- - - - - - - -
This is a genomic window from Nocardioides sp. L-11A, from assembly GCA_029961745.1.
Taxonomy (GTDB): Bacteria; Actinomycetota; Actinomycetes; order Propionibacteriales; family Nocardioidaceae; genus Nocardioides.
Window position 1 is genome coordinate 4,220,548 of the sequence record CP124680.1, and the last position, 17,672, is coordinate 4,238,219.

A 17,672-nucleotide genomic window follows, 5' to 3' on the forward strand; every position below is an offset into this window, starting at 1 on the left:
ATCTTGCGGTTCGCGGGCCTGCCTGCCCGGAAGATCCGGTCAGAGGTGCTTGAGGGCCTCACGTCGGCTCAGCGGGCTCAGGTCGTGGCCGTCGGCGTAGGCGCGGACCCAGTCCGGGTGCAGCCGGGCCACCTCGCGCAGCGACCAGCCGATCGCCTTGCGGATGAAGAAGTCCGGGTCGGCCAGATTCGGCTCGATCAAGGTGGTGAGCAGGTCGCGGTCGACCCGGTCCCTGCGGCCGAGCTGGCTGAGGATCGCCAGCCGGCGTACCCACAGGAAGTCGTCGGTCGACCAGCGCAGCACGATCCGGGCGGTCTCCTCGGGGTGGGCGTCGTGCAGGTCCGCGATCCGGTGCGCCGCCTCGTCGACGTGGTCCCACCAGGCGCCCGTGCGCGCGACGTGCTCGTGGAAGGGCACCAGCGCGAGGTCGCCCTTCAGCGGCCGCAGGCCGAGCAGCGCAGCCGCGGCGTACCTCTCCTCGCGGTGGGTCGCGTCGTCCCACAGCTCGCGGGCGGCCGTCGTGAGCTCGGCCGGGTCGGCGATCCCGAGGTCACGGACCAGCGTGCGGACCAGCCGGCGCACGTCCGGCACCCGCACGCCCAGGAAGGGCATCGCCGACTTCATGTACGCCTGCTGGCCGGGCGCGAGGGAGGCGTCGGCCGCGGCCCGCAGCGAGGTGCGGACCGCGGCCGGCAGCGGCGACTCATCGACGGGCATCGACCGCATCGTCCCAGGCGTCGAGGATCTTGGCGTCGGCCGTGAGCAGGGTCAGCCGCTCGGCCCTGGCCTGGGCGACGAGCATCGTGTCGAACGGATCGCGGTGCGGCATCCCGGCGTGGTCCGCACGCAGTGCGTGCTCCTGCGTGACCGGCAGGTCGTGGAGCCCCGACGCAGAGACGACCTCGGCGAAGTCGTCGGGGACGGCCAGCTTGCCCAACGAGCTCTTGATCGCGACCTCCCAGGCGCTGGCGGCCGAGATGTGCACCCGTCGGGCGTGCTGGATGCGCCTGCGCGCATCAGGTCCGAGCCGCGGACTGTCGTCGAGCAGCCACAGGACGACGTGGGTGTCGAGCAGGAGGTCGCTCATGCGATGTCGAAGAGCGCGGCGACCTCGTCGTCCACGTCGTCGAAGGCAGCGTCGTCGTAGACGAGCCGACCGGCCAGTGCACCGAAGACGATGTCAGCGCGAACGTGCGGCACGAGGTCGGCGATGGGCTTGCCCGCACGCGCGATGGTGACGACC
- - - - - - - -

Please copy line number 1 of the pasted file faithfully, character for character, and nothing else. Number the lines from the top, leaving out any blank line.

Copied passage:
This is a genomic window from Nocardioides sp. L-11A, from assembly GCA_029961745.1.